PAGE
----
When the end is nearPosted Wednesday, August 24, 2011, at 6:48 PM
This is very personal and I don't want it to be a poor me blog.
I'm sure that many of you that follow the blogs and comment on them are old enough to either have been in the situation I'm in now, or will be someday. That situation is the impending death of your last parent and it's affect on your life. Two years ago after a chest x-ray, my Mother was told that there was a growth on her lung, and because of it's location and her age, that there wasn't really much that could be done but wait and watch. My Mother was 93 at the time. My Mother has always been the strong and sensible type so her reaction didn't surprise me. She looked at the doctor and said "You're right". No more, no less. A month ago she called me saying she was having hard time breathing. She didn't call 911, just me. I made the call to 911. To make a long story short, she was taken to the hospital, checked out and had another chest x-ray.
I was the one the doctor talked to first. I was the one that heard the words "Six months to twenty-four months." I was the one asked how much to tell her. Knowing my Mother, the choice was easy. I told the doctor to tell her everything. True to form my Mother didn't crumble. She knew this day was coming, but had put it to the back of her mind and never thought of. I knew and never dwelled on it. It was at the hospital that they discovered that she had lost a lot of her lung function and would have to be on O2 almost all the time. They explained all this to her and asked her what she wanted to do. Her answer again was direct and to the point. "Well since I have been barely able to take care of myself lately, I sure as hell can't go home now." She made the choice I could not and would not make for her. She chose long term care, Hospice care, a nursing home. Call it what you will, it is simply a place to go and wait for the end.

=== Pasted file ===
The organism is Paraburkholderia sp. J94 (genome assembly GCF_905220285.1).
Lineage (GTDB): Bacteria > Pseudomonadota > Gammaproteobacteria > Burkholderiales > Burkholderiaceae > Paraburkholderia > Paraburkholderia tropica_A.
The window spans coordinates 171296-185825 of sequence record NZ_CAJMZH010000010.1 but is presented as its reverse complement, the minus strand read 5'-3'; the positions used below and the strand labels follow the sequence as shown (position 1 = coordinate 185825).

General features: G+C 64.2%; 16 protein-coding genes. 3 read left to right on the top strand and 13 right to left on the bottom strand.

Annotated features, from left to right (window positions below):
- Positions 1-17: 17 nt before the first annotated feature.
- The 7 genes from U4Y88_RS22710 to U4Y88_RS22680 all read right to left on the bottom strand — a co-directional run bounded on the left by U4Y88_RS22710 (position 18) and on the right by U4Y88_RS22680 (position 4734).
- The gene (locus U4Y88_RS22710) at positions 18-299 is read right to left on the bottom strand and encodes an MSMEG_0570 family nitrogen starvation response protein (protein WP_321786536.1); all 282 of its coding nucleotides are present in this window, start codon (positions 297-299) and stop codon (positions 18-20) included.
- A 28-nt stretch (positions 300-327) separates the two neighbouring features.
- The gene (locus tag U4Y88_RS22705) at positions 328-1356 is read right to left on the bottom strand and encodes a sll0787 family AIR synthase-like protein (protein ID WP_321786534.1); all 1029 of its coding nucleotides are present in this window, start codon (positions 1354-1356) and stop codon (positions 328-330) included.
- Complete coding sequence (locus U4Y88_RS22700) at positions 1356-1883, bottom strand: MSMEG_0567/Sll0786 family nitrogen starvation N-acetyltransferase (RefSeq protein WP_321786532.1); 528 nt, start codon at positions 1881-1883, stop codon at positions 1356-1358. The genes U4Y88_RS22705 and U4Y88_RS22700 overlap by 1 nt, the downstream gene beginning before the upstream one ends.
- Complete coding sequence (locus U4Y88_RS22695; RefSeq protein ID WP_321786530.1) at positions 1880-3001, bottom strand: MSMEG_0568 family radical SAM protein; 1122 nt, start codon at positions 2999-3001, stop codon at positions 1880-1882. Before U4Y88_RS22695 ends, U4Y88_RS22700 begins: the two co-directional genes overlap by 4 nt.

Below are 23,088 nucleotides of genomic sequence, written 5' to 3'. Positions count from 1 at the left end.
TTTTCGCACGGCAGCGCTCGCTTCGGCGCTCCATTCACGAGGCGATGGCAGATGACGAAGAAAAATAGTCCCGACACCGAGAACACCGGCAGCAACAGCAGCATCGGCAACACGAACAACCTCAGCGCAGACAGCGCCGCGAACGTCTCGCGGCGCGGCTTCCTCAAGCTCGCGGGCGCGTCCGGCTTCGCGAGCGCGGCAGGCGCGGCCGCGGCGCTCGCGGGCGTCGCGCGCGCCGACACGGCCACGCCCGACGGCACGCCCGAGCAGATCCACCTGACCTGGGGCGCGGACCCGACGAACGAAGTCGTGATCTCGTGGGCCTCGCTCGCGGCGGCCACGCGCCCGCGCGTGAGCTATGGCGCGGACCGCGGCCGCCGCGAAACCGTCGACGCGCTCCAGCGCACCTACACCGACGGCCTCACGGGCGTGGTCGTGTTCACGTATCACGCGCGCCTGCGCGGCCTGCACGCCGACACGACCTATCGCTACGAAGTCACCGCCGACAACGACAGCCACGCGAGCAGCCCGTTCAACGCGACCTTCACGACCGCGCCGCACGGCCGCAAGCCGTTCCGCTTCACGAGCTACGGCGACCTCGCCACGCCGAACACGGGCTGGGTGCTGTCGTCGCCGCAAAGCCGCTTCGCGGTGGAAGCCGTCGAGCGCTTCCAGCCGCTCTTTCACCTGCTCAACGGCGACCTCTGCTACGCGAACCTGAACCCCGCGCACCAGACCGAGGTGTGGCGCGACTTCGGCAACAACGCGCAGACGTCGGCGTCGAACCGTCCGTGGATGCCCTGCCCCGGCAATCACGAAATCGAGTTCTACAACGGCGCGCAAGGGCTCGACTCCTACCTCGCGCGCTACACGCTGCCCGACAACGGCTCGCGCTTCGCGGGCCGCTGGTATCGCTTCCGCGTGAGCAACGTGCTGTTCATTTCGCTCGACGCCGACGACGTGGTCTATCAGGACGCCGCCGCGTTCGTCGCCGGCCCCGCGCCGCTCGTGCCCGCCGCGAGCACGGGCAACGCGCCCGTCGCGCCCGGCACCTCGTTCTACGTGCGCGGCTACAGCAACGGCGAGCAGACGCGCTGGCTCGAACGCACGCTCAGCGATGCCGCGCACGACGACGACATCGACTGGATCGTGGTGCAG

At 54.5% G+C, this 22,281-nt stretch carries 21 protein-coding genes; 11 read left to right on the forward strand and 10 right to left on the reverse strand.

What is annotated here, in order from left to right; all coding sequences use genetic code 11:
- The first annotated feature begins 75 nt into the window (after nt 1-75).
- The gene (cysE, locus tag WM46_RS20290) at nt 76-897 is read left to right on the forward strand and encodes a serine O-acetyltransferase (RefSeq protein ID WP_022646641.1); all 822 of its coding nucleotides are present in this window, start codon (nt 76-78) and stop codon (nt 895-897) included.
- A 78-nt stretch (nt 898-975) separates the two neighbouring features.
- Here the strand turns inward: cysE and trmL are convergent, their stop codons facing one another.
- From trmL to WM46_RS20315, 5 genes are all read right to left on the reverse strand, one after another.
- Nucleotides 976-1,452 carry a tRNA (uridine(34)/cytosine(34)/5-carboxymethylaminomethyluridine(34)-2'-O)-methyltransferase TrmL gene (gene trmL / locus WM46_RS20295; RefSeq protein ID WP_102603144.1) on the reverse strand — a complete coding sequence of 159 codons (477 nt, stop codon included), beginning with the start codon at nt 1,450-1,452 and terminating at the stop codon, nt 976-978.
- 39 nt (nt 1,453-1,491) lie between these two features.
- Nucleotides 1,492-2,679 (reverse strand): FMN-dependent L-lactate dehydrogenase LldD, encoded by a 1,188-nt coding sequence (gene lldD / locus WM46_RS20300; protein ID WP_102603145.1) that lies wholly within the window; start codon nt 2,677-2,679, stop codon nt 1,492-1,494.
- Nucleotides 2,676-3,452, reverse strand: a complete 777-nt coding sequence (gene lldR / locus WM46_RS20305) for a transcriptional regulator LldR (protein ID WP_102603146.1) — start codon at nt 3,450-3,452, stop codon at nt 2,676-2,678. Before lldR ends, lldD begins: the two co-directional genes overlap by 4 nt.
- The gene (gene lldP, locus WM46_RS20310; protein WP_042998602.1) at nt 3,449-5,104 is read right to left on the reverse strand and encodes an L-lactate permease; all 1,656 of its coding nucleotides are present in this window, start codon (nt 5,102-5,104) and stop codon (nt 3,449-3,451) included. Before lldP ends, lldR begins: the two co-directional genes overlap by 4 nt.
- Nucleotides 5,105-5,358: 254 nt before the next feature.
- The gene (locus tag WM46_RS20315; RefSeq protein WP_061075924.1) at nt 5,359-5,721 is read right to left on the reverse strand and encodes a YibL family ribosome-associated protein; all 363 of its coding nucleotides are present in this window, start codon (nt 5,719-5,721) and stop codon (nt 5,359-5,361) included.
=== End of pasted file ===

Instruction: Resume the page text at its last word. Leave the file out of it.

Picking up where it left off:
About a decade ago she had filled out a document called The Five Wishes, it went into detail what she wanted, didn't want, and how she expected to be cared for when the end was near. This is a great document that should be filled out by everyone. Later she also gave me her durable health care power of attorney. Another valuable document. The only thing she didn't do was to grant me a general durable power of attorney. That would represent the end of her freedom.
This last month has been filled with work, raising my grandson, and a never ending stream of paperwork and phone calls. There are those who already know I have been an active alcoholic for 30+ years and have only been sober for the last 17 months. These blogs have been a way to hold onto my sanity. An outlet of sorts. Something to help keep my mind occupied. If I seem testy at times, I apologize in advance.
It seems very fitting that I am blogging here as my Mother is a proud Veteran of WW2, and as such her ashes will be interred at the Idaho Veterans Cemetery. In the 6 years she has been here, she has come to love this state.
Thank you once again for the very warm welcome into your community.
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Almost 65 and retired. Raised by an East Coast liberal. I am also a child of the sixties.
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